What Is a Console Bathroom Sink?

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You don't need to be an interior designer to identify a wall-mount or pedestal sink, but fewer people are familiar with the classic style of the console bathroom sink, which is also sometimes called an apothecary sink. While the name may not ring a bell, chances are that you've seen at least a few of these in the past. Console sinks are a great option for many homes since they offer quite a few of the benefits of a pedestal or wall-mount sink as well as some of the benefits you might expect from more traditional bathroom vanities.



A console sink consists of a countertop that is supported by two or four legs (or more for particularly large sinks). These may be just sinks with no countertop, may be wall-mounted or freestanding and may or may not feature a storage area with an open shelf or drawer underneath, though it will otherwise be left open.

Benefits of a Console Bathroom Sink

A console bathroom sink combines many great features offered from other sink styles. Some of the many things that homeowners love about their console sinks include:

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  • Open and airy:​ A console sink takes up minimal floor space, leaving you ample room to store your slippers, a scale, a laundry basket and more. This open space can also help make your bathroom as a whole feel more spacious and less claustrophobic.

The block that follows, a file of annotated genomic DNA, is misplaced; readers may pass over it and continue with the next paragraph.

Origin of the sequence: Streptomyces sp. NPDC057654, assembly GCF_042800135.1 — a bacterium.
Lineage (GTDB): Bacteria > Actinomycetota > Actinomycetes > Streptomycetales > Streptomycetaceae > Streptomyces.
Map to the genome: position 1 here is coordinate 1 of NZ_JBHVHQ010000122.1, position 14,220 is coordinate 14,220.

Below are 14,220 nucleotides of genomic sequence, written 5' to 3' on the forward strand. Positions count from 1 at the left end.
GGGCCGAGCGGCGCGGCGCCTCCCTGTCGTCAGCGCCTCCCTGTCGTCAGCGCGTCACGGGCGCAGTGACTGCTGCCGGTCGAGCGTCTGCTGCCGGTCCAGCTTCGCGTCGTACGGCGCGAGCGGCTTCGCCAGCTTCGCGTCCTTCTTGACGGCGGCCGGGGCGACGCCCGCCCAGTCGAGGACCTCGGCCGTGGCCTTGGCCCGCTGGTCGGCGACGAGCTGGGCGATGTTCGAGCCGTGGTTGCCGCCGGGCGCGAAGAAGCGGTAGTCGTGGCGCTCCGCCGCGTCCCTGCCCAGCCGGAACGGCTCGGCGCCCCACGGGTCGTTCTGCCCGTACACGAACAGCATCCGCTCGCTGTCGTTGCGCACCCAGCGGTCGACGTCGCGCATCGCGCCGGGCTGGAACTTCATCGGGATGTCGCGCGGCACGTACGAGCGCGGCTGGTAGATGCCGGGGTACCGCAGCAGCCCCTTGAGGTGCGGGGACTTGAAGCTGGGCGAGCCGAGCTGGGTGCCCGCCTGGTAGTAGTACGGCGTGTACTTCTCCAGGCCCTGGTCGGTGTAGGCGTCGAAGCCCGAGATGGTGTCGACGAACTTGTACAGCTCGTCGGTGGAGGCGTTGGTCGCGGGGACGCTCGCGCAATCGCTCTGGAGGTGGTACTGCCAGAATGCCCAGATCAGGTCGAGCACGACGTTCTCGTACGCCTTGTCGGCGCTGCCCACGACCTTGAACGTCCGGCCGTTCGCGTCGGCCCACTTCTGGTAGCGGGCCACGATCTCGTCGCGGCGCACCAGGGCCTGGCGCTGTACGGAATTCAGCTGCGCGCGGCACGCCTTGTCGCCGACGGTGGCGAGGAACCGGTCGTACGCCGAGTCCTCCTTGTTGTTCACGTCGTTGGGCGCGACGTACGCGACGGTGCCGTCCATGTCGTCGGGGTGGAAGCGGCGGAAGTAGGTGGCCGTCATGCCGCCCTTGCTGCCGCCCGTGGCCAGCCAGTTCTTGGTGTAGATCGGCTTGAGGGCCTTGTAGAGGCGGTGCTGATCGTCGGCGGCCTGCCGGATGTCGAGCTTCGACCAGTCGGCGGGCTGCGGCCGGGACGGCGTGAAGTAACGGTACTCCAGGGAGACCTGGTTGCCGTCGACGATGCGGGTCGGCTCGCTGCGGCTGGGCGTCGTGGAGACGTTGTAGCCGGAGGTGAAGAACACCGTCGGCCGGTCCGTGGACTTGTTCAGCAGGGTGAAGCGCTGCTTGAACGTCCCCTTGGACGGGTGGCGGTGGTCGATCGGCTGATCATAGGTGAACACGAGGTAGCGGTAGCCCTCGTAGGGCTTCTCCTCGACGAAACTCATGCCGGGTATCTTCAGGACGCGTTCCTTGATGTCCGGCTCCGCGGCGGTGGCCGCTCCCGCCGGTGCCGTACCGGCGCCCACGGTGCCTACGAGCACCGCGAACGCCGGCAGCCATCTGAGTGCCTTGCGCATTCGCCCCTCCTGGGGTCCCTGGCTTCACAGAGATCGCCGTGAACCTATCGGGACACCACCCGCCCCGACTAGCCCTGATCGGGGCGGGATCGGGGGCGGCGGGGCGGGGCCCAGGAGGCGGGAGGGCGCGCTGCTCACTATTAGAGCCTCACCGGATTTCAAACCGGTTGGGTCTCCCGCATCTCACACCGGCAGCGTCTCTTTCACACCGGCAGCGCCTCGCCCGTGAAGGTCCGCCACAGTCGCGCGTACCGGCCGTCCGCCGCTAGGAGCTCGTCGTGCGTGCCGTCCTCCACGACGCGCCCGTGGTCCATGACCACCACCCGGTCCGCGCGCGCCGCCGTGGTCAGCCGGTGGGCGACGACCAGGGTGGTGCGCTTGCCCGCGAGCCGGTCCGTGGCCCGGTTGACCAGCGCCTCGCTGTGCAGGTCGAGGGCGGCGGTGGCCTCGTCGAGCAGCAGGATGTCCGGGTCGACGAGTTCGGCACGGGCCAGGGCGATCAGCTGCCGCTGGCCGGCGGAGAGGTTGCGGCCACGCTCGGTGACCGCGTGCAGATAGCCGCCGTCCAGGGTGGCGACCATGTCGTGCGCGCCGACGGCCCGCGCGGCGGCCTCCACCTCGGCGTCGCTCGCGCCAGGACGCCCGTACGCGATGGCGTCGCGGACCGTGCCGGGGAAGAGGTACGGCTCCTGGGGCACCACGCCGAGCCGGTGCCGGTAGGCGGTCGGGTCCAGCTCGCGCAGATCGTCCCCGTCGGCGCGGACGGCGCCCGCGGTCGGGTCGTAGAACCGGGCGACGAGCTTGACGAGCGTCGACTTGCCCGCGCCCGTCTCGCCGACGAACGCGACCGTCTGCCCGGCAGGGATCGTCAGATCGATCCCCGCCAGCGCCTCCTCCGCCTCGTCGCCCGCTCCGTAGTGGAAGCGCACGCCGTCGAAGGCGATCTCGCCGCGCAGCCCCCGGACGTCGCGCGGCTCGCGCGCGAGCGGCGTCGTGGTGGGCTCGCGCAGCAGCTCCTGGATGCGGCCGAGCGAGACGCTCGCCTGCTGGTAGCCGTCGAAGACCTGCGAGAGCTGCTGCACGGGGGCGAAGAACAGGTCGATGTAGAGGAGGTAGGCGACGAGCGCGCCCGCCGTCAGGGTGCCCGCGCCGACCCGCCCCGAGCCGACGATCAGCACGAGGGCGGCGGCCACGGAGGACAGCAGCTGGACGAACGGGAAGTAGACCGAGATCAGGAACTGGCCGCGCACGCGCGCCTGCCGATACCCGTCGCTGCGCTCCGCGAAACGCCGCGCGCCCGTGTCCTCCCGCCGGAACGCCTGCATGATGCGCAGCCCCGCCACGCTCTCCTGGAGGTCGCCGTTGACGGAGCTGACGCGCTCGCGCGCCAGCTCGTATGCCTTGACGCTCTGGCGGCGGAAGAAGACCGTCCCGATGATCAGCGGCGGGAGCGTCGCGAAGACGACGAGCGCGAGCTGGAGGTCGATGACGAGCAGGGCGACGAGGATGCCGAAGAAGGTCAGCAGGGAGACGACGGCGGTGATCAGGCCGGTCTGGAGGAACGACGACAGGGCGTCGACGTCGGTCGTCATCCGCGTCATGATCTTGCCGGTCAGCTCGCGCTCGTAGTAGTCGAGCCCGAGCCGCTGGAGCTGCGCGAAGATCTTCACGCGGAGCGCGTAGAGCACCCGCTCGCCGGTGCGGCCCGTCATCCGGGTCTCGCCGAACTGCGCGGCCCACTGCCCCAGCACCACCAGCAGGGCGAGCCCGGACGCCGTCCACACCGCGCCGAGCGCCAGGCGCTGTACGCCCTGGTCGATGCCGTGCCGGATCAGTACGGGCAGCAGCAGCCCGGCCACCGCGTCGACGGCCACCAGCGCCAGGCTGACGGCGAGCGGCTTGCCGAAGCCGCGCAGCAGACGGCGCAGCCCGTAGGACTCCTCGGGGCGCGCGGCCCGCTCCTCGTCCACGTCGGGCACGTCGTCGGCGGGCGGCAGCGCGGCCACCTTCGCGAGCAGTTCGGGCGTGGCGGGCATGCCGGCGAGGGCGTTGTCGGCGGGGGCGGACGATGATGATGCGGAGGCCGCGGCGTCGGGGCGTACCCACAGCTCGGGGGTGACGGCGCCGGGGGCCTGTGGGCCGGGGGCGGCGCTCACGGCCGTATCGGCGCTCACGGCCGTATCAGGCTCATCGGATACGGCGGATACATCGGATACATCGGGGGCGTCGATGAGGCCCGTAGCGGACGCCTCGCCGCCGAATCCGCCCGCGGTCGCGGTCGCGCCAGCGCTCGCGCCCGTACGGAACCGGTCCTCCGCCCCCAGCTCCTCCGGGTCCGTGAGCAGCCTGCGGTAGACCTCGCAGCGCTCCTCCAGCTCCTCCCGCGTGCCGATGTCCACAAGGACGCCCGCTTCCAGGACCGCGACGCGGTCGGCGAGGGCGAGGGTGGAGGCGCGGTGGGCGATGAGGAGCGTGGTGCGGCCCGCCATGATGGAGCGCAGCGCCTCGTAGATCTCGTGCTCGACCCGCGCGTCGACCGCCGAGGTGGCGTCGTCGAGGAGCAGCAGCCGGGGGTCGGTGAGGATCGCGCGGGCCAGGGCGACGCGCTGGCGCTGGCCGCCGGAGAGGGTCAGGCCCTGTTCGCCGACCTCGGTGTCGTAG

• Storage space:​ Because a bathroom console sink often uses a traditional vanity top, you can get the same counter space of a traditional vanity. You can also have additional storage space if you choose to have a design with a shelf or drawers installed between the legs, and some styles even feature built-in towel bars on the side.

  • Accessibility:​ Conventional cabinet-style vanities can be difficult to use for those with walkers and wheelchairs, but a console sink with a wide-open space underneath can let these users get comfortably close. Be sure to check ADA guidelines for the ideal sink height and leg width for your needs. The sink's drain and water supplies may also need modification to ensure adequate clearance.

  • Wide variety of styles:​ A console bathroom sink will provide you with tons of design options to truly customize the appearance of your console unit. You can choose an integrated, drop-in, vessel or undermount sink, and you can choose just about any size, style and material for your vanity top, sink basin, faucet and console legs.

  • Ease of installation:​ While the installation process will vary based on whether you buy a wall-mount or freestanding console sink, it's a fairly straightforward home improvement project overall, especially when compared to the installation of a wall-mount sink or vanity, which will have no supports underneath.


Disadvantages of a Console Bathroom Sink

Of course, these styles aren't for everyone, and they do have some downsides. Before settling on a console sink, consider:



  • Your stuff will be on display:​ While a console sink with a shelf and drawers can offer a comparable amount of storage to a traditional vanity cabinet, almost everything you store will be out in the open. If you want to store cleaning products, hygiene products and medications under the sink, you'll probably be happier with the privacy of a traditional vanity cabinet.